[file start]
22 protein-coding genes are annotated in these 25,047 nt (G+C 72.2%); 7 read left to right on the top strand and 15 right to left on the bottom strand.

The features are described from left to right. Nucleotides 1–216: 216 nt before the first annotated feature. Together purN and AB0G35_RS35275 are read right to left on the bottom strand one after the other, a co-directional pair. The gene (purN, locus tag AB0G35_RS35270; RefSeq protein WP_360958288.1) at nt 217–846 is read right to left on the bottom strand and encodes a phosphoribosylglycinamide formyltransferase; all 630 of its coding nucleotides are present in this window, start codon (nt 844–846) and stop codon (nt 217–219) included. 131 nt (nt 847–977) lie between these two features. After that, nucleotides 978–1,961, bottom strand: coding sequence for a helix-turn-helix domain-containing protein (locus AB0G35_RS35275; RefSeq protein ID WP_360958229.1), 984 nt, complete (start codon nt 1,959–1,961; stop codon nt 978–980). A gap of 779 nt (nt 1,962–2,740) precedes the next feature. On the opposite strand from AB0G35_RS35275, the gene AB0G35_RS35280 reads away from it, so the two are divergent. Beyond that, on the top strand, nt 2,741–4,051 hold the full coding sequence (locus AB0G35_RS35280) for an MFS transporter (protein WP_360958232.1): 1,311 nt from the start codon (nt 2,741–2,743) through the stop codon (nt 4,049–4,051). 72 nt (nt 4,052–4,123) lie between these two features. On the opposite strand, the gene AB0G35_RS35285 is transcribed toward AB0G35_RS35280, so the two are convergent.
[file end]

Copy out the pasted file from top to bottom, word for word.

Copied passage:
22 protein-coding genes are annotated in these 25,047 nt (G+C 72.2%); 7 read left to right on the top strand and 15 right to left on the bottom strand.

The features are described from left to right. Nucleotides 1–216: 216 nt before the first annotated feature. Together purN and AB0G35_RS35275 are read right to left on the bottom strand one after the other, a co-directional pair. The gene (purN, locus tag AB0G35_RS35270; RefSeq protein WP_360958288.1) at nt 217–846 is read right to left on the bottom strand and encodes a phosphoribosylglycinamide formyltransferase; all 630 of its coding nucleotides are present in this window, start codon (nt 844–846) and stop codon (nt 217–219) included. 131 nt (nt 847–977) lie between these two features. After that, nucleotides 978–1,961, bottom strand: coding sequence for a helix-turn-helix domain-containing protein (locus AB0G35_RS35275; RefSeq protein ID WP_360958229.1), 984 nt, complete (start codon nt 1,959–1,961; stop codon nt 978–980). A gap of 779 nt (nt 1,962–2,740) precedes the next feature. On the opposite strand from AB0G35_RS35275, the gene AB0G35_RS35280 reads away from it, so the two are divergent. Beyond that, on the top strand, nt 2,741–4,051 hold the full coding sequence (locus AB0G35_RS35280) for an MFS transporter (protein WP_360958232.1): 1,311 nt from the start codon (nt 2,741–2,743) through the stop codon (nt 4,049–4,051). 72 nt (nt 4,052–4,123) lie between these two features. On the opposite strand, the gene AB0G35_RS35285 is transcribed toward AB0G35_RS35280, so the two are convergent.